Even if you consider yourself to be a fairly healthy person, there are a few very common office habits that could be harming your health. If you do any of the following things on a regular basis, you might want to reconsider; they could have negative effects on your day-to-day health that you aren’t aware of.
Slouching And Poor Posture
About 50% of all working Americans report back pain symptoms each year. If your desk chair isn’t in the right position, you could be setting yourself up for worsening joint pain and other joint-related problems. Arthritis and joint diseases, one common type of chronic inflammation, affects 350 million people around the world and 43 million people in the United States. To avoid joint issues in the office, ensure you’re sitting properly and maintaining good posture while at your desk.
Drinking Too Much Coffee
While the extra caffeine might be good to help you start your day, it could be damaging your teeth. Coffee and tea both stain your teeth, which can make your smile look dirtier and less healthy than it actually is. According to an AACD survey, almost every adult (99.7%) believes a healthy smile is socially important. Additionally, 75% of people believe that an unattractive smile can negatively influence a person’s career — so make sure you avoid coffee and other staining drinks to keep your smile bright.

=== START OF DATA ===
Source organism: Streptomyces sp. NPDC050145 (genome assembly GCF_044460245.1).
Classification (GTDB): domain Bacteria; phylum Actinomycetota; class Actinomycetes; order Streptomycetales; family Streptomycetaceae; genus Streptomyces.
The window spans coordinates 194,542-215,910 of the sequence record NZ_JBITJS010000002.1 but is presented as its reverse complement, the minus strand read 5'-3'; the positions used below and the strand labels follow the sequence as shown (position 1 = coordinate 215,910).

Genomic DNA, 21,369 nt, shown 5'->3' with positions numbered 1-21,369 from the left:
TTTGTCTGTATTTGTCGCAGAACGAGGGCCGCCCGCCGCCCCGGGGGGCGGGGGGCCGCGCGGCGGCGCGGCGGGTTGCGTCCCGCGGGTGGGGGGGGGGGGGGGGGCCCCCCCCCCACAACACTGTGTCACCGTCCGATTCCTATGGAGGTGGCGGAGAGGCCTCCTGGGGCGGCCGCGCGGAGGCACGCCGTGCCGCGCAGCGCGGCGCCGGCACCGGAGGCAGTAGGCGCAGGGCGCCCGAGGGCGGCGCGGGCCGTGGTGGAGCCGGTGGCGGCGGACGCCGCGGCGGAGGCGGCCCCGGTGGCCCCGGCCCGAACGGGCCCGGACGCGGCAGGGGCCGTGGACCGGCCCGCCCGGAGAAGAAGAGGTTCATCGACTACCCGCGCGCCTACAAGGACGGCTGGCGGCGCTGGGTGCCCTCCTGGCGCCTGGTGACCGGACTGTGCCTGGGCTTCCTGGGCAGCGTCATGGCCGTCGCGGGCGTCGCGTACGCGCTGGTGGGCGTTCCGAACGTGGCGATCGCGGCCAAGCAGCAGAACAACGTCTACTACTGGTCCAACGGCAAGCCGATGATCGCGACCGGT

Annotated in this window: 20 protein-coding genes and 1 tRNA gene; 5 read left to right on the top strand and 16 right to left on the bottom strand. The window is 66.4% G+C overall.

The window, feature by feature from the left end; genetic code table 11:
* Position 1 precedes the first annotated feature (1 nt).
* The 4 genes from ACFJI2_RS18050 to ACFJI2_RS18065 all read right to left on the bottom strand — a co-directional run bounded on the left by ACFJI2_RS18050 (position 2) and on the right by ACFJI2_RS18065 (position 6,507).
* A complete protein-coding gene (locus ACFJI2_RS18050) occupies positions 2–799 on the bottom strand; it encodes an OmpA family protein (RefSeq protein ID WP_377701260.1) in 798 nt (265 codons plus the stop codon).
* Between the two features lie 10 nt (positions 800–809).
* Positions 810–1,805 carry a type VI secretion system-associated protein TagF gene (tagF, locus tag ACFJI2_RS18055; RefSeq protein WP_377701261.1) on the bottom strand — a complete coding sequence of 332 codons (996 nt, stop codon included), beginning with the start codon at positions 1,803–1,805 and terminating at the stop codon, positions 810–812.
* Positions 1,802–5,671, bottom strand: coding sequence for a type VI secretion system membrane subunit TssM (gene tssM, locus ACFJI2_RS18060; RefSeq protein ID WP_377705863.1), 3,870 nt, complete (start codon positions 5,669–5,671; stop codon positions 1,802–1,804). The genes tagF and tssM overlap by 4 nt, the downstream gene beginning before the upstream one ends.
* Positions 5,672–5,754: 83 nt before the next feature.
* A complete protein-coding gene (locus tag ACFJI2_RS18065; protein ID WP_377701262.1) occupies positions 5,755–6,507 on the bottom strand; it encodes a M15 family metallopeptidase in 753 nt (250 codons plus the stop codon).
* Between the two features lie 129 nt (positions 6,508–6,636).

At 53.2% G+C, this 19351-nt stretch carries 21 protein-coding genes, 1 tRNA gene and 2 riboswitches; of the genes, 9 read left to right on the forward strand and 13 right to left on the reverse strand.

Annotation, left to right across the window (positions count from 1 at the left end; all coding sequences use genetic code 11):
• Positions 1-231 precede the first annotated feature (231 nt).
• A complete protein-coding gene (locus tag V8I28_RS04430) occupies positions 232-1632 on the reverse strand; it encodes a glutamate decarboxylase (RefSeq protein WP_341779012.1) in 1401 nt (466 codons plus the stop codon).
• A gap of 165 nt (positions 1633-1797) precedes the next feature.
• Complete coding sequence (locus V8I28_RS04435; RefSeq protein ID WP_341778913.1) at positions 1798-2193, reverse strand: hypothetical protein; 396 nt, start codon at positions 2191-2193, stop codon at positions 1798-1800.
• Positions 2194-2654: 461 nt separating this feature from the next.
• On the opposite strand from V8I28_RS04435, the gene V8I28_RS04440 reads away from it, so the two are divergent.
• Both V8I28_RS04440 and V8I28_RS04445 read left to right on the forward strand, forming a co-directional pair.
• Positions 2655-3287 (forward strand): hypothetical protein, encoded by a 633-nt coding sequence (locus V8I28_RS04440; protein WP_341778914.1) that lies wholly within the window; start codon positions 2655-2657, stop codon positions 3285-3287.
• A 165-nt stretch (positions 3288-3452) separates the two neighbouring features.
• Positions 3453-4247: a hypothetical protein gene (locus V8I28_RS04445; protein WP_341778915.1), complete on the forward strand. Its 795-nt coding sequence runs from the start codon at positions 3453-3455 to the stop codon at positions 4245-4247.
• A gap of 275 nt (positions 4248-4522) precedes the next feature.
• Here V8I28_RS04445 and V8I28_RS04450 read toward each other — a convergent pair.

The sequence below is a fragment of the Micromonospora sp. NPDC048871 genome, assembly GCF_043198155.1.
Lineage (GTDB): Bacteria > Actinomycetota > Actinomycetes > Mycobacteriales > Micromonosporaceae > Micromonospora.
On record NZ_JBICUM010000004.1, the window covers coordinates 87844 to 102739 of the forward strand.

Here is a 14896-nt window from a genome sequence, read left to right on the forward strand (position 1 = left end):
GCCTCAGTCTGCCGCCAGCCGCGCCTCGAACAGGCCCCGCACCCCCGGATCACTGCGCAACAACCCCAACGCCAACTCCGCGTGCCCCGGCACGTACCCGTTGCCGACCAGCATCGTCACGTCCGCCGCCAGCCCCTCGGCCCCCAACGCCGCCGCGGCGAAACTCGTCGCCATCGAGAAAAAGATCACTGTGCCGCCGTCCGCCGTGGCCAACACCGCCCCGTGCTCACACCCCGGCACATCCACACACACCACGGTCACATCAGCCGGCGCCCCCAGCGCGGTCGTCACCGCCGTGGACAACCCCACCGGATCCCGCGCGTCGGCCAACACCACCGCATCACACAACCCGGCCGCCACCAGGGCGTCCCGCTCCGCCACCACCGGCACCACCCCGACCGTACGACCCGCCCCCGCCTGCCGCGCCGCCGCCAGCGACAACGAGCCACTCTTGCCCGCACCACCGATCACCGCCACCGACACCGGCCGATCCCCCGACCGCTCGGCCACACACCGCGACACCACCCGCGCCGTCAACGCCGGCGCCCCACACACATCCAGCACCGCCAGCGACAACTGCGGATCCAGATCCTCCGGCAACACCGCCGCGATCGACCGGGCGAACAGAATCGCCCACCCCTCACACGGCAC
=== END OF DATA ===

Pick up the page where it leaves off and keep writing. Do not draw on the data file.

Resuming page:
Staring At Screens
Ever notice that you get a headache after a long day at the office? It could be because you’re straining your eyes by staring at the screen for too long. Blue light can be harmful to your eyes, so take breaks throughout the day to give your eyes a rest. Even just looking away for a few seconds at a time can help.
Sitting Too Much
You might have a lot of work to do at your desk, but if you aren’t getting up and moving, you could be ultimately doing damage to your muscles and joints. Take walks throughout the day away from your desk and stay moving; this will keep you from feeling stiff and sore by the end of the day from sitting too much.
Eating At Your Desk
Lunch breaks are important for more than just your stress levels. Eating at your desk dramatically increases your exposure to bacteria and germs. If you do have to eat at your desk, keep hand sanitizer near you and keep your desk as clean as possible. You’ll stay healthier and have to take less sick time for colds and flus. More importantly, a lunch break is a social outlet. Restaurant based Food and drink sales, in the United States, is forecasted to exceed $683 billion. It’s not just food people are buying, it’s the entire social experience. Taking a break from work and socializing can keep you fresh and focused.
They might not seem like a big deal, but these little habits can all add up to worsen your health. Making a few simple changes to your daily habits can help improve your health while you’re in the office.